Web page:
If you're thinking about buying a Chrome bag or a messenger bag, I would consider buying a backpack instead. Chrome makes a messenger backpack called the Dually, that gives you the double strap support messenger bags lack.

Freight also makes a roll-top backpack and a regular backpack that look pretty sweet.

I've become a fan of R.E. Load bags, even though they tend to be on the pricey side because you can customize them. They make a cute hip pouch:
If you're really into a custom bag, you should check out seagull bags. They make some cool originals, like these:

Not sure why you would put this on your bag, but it's funny.


State outline that says "So far, so good."

Eat, Sleep, bike

Wednesday, May 13, 2009

Interview with Dagga, bike messenger

What does your nickname mean?

One day I was walking home wearing boots that laced up to my knees and this guy on the street, who needed to say something just to say something, starts talking to me, saying, “Are you hiding weapons in those boots? You got daggers in there?” and he just starts saying “Dagger, dagger, dagger,” and my friends were with me at the time, so it just stuck.

Since then, the spelling has changed to Dagga.

How long have you been a bike messenger for?

Three years. I worked in a bike shop in college and a friend of mine saw that I was racing on a single speed and he was like, “What? You have to come to this party.” He brought me to the pre-party to Monstertrack, New York’s biggest messenger race. I competed in a race at the party and won. Then all of a sudden people were like, “Who is this girl?” “Are you from New York?.” Immediately, I was introduced to this underground community of messengers, which was awesome. I raced for two years before I started messengering.

How many female messengers are there in New York City?

There are different kinds of messengers, walkers and bikers. Maybe 50 out of the 1,000 total messengers in the city are women. There are also all kinds of people who are messengers; there are 20-somethings that like the freedom of it, and then there are jailbirds who can’t hold down other jobs. There is a great diversity among messengers, people from different backgrounds and ages. I know messengers who have been at it for over twenty years. It was a very lucrative profession that was very lucrative in the 70s and 80s…

Things have changed a bit since the economy has slowed down, so there may be a few more, but I would say there are 10-12 female bike messengers. My company likes to employ women and we have three women working for us right now.

How does it work? Do you each cover a part of the city?

No, you can be at any borough at any time. Most of the riding occurs in Manhattan, but I also go to Brooklyn, Queens and the Bronx. Some companies will even have you ride to Connecticut.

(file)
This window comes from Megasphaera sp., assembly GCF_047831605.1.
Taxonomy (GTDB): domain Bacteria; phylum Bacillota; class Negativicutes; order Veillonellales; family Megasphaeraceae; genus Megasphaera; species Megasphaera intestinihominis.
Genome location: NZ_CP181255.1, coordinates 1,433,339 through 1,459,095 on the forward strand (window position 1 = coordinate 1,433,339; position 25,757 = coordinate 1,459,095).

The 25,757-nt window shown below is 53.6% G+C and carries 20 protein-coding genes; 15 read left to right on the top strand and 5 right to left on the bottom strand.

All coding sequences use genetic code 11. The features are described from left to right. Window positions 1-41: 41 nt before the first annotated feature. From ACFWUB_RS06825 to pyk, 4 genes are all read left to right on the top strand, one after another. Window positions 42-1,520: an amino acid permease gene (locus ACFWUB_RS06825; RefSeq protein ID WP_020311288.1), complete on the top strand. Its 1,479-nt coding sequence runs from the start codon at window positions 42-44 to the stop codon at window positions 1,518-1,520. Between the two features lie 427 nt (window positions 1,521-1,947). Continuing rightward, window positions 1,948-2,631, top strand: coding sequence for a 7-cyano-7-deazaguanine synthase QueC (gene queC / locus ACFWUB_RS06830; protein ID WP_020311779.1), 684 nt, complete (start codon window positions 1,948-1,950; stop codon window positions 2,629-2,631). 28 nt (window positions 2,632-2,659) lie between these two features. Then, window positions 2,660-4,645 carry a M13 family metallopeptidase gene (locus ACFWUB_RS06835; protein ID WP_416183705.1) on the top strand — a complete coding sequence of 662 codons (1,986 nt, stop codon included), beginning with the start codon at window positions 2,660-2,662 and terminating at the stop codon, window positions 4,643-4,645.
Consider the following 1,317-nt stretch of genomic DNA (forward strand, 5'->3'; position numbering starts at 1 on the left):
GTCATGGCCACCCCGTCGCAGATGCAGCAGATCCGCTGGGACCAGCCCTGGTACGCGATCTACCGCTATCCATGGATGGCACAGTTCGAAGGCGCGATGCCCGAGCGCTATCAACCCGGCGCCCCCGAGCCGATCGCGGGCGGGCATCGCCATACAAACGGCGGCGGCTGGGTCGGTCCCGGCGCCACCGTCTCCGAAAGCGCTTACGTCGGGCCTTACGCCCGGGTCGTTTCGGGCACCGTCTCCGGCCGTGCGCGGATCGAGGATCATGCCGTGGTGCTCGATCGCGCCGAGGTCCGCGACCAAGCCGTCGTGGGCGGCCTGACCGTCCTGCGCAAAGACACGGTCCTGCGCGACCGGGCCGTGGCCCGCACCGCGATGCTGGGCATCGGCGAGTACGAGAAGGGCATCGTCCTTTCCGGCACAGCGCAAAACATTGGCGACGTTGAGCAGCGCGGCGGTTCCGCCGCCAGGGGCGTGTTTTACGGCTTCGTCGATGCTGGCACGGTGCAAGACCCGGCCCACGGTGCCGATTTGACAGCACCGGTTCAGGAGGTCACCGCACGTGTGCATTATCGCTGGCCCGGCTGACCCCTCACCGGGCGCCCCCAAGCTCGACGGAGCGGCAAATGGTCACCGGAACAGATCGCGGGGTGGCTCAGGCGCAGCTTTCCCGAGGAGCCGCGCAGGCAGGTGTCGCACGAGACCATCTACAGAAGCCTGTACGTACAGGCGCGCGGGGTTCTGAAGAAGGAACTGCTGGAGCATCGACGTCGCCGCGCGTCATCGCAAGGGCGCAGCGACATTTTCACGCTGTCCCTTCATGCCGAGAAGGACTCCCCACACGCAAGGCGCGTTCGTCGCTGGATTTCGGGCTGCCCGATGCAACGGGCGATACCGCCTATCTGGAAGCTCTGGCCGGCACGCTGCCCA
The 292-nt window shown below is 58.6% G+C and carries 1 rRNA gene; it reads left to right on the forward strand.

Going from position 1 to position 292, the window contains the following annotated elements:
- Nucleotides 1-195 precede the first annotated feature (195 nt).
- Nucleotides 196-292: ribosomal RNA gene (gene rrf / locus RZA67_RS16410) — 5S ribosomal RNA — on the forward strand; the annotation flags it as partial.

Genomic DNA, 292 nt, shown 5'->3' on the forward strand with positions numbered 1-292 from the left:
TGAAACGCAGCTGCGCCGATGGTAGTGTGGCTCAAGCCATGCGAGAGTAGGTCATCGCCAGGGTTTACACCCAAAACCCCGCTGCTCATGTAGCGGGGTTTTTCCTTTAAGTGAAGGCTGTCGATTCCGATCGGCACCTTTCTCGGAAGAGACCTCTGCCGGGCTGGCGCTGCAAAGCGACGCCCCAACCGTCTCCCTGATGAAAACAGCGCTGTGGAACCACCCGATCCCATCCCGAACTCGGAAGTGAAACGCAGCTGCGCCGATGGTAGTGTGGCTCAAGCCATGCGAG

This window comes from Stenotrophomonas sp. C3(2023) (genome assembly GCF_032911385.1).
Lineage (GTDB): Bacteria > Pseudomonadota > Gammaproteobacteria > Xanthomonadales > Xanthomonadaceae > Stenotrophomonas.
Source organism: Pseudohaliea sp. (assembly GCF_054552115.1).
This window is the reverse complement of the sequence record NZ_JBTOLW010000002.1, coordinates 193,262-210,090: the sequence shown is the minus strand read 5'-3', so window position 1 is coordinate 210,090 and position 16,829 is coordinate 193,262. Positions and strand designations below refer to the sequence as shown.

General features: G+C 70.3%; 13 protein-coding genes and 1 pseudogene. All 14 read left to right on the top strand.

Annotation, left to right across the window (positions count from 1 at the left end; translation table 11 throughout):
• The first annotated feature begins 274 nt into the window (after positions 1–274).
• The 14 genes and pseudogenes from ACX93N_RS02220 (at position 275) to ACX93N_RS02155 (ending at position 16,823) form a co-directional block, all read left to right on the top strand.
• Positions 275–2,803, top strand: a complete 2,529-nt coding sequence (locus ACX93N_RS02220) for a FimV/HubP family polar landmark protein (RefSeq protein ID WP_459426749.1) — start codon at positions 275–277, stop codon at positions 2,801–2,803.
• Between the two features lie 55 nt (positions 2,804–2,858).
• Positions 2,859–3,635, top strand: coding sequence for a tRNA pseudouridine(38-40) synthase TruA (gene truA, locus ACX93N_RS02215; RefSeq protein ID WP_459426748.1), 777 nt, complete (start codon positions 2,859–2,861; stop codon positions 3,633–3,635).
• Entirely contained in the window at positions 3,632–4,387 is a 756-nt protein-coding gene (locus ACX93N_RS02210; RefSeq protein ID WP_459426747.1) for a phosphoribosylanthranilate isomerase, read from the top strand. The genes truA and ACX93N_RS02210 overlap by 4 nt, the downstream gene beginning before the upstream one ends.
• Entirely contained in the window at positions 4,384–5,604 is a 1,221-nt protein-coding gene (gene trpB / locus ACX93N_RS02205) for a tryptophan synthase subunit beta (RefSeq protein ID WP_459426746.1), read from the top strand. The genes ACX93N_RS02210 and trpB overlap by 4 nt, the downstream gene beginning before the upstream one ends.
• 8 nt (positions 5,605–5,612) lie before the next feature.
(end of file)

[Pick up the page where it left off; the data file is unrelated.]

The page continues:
So you work off commission?

Yeah. As a bike messenger, I’m technically an independent contractor. It sucks because I get taxed out my ass and I don’t get health insurance.

Do any companies offer health insurance?

Yeah, but they’re shitty companies. There are courier companies that offer health insurance and 401(k)s but they’re exploitative and they might pay you $2 for a package.

Do you ride in any weather?

Yeah, rain or shine. Unfortunately, it’s in my best interest to go to work on a rainy day, because fewer messengers will probably show up, and I’ll get more work.

Is there camaraderie among the female messengers?

That’s complicated. A lot of it has to do with seniority. Now that I have been working as a messenger for three years, I’m considered one of the “elders.” I was at a bar the other night and I heard a (female) messenger complaining about a new girl that just started working at her company. She was saying how the new girl was taking money away from the other messengers—but I was thinking, “That’s not the new girl’s fault. It’s the company’s fault for over hiring. They over hire so they can pay each messenger a little less. “ As a female messenger, you should never hate on another woman. You should support her.

I recently read an article in the NYT that was published a while ago about female bike messengers. Do you know the women mentioned in the article?

Yeah, I know them. Cassandra [the woman featured in the article] sounded bitter, but the truth is: she loves this job. She wouldn’t do anything else. She’s been a messenger in three different cities: Philadelphia, Portland, and New York City.

I see Carmen (also mentioned in the article) in my neighborhood all the time. The article claims she only drinks coffee for hydration, even in the summer. Is that true?